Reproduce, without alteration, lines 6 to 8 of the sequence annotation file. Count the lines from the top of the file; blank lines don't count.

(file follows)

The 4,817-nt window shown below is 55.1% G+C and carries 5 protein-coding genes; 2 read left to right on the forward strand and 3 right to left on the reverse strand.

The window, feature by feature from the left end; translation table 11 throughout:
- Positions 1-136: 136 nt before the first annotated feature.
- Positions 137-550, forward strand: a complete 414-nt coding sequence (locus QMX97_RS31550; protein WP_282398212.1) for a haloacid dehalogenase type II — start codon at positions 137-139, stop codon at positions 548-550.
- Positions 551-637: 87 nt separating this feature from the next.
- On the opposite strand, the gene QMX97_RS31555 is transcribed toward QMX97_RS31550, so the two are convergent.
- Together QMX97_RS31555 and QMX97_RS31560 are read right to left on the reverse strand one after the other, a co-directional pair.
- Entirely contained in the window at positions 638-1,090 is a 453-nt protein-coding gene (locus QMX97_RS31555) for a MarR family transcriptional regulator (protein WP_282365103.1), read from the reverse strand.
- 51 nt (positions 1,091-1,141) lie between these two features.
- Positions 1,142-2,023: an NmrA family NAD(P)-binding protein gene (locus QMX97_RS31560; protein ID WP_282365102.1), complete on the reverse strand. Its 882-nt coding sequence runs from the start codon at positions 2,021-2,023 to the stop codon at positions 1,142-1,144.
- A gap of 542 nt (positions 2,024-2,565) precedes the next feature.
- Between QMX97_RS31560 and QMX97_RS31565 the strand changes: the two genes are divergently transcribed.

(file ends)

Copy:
- On the opposite strand, the gene QMX97_RS31555 is transcribed toward QMX97_RS31550, so the two are convergent.
- Together QMX97_RS31555 and QMX97_RS31560 are read right to left on the reverse strand one after the other, a co-directional pair.
- Entirely contained in the window at positions 638-1,090 is a 453-nt protein-coding gene (locus QMX97_RS31555) for a MarR family transcriptional regulator (protein WP_282365103.1), read from the reverse strand.